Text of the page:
would be a USB "microphone"/device, such as:
The Rode Podcaster USB mic (link).
Or, if you want to use your own mic, the MicPort Pro (link).
Popular name brand mics:
Shure SM58LC - $100 (a decent vocal mic, favored by musicians.)
Electrovoice RE20 - $400 (a favorite of talk radio hosts)
BSW REPOP - $40 (the pop filter for the RE20 above)
You also will need a mic boom, and possibly a riser
(depending on your situation). I recommend the
OC White PROBOOM-B
that comes with a riser - $100.
A set of headphones / speakers:
earphones, there's no issue of having your monitor on with the mic open. We
recommend you use headphones - especially when recording. If you have speakers
on while recording you may get unwanted feedback or echoes in your audio. If you want open-air
speakers for post production (after the live recording is complete), you can
just about any set of powered speakers. Get the best you can
afford. I would count on spending at least $40+ on Altec Lansing or the
like. You can also purchase a great set of powered studio monitor speakers from
Behringer B2030A for $280.
Here's our recommendation:
Behringer HPX2000 - $20 (round, open-air, quality headphones)
(Optional) Production music:
We strongly recommend buy-out music. There is also licensed based music that you have to pay for on a monthly or yearly basis. This becomes quite costly over time, and is not recommended. Remember with term licensed music; if you ever stop paying for the service; you must immediately stop the use of any productions that used the licensed music. With buy-out music, since you now own the music, you are free to use your productions, anytime, forever, as you see fit. Some good choices are Airtime and I A Music. Also Sound Ideas has some good production music as well.
(Optional) Phone feed:
You may want to have your equipment hooked up to a phone line so that you can do guest interviews, remote broadcasts, or send a feed to a remote location. The best way to accomplish this, is to use a telephone coupler or hybrid. There are many available, and you get what you pay for. If you buy a simple coupler, it will act as an interface between your mixer and your phone line. This is a very simple device, and does not provide good separation, and will not adapt well to the wide variety of phone line connections in the real world. However, it will certainly do in a pinch for occasional use or recording of in-bound audio. A hybrid, on the other hand, is great for conversational audio. It has much greater separation and advanced, built-in technology designed specifically for adjusting on-the-fly to most levels of audio, as well as the rejection of undesirable hums, noise, and variations. Simply put, if you're recording occasional in-bound audio a coupler will do just fine, but for constant use, you will need a hybrid.
There are many choices in this field. Here are a few
Broadcast Tools TT1 - $120 (coupler/hybrid)
Telos One - ~$600 (digital hybrid)
If you are doing a talk show, you will want to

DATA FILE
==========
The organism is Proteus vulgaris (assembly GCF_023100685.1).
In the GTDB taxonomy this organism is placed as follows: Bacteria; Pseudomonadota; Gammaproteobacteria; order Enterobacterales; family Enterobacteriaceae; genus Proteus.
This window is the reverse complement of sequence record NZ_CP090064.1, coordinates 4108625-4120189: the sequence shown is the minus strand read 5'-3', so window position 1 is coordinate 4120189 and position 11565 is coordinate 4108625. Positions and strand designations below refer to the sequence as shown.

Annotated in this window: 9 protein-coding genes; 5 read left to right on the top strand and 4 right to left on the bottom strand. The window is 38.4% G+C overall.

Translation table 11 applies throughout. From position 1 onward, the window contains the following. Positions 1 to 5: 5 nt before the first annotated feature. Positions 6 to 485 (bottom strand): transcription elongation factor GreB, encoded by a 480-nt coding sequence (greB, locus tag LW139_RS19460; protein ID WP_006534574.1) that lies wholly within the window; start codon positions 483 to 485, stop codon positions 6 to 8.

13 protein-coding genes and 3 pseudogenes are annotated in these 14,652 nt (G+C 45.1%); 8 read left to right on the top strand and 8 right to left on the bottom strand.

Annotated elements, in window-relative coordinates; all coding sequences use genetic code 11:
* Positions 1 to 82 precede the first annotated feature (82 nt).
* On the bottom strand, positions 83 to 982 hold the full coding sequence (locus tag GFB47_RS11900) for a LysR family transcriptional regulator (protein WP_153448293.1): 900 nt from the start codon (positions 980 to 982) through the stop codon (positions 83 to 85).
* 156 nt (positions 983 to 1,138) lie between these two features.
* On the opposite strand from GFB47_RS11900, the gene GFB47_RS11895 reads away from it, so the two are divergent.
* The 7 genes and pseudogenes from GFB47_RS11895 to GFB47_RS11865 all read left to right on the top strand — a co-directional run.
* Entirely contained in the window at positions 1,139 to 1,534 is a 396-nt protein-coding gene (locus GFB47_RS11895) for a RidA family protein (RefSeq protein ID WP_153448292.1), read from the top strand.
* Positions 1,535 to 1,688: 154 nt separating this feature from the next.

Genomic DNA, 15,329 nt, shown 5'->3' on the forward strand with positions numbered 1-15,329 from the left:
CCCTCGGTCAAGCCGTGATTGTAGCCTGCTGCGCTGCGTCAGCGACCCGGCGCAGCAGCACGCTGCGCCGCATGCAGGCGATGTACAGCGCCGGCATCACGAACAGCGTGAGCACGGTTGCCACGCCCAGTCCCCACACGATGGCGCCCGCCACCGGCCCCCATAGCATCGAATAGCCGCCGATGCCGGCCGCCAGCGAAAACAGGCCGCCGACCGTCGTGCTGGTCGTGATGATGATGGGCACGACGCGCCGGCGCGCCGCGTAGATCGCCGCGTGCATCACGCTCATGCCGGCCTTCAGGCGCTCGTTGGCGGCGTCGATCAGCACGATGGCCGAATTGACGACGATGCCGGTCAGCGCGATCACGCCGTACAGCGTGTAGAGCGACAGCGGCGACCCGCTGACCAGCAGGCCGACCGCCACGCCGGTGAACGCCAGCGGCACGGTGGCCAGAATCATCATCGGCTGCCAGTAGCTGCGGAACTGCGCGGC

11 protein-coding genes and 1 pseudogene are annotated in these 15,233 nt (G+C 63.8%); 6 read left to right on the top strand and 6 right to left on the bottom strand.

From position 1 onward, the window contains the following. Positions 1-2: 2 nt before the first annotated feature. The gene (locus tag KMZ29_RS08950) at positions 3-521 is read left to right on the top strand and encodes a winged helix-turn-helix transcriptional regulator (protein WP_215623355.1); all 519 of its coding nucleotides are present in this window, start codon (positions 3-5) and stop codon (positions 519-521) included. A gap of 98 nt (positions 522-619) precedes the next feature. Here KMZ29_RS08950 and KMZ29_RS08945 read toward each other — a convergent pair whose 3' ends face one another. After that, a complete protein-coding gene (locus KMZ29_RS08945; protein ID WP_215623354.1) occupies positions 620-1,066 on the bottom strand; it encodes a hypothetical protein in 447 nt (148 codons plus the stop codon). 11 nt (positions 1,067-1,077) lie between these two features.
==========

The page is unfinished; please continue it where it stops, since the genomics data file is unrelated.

have studio quality audio between your home studio and your network
uplink facility / syndicator. This will typically be an ISDN line (or possibly,
a POTS line codec). You can also Audio
Compass, affordable but effective solution for your remote broadcasting needs.
For national satellite syndication, contact the
Accent Radio Network via
email or call
You can purchase your cables online, or locally from a music store (most expensive), Radio Shack (expensive), or Big Box Mart (cheap, but limited selection). You will need a mic cable for every mic you intend to use, plus one back-up. This is an XLR M-F (male to female) cable. These will cost about $10+ each. You will also need two 1/8" stereo headphone jack (TRS) to 2 RCA jacks. If you'll need more than one person in-studio recording or hosting at the same time, you'll need a headphone distribution amp. If you only have two people, a simple 1/4" stereo splitter (1 male to 2 female) may work fine. If you're going to connect other devices, you'll need appropriate cabling.
XLR cable 1/8" TRS to RCA cable
General Cost Expectations:
We assume you have computer $0
Behringer Mixer $100
Boom & Riser $100
Pop filter $6
If you change any of the above listed options, you'll of course need to adjust accordingly. This is just a general cost expectation for the minimum expenditure system.
Help & Consulting:
If you would like guidance or remote assistance in setting up your own recording studio, you have several options: You can call toll free with your questions to TechWatch Radio on Saturdays from 10am-11am ET at 866-222-2368. We'll answer your basic questions on-air for free. If you require immediate assistance, or more in-depth consultation, please go to the contact page, and email Jay & Sam, and either of us can do private consulting at a hourly rate for you.
The Fine Print:
This website is for informational purposes only. We make no guarantee nor are we liable for any way you use (or misuse) the information presented herein. We are not endorsing any specific products or retailers; again these are just suggestions. © Copyright 2006-2009 - Audio Light Productions, Inc.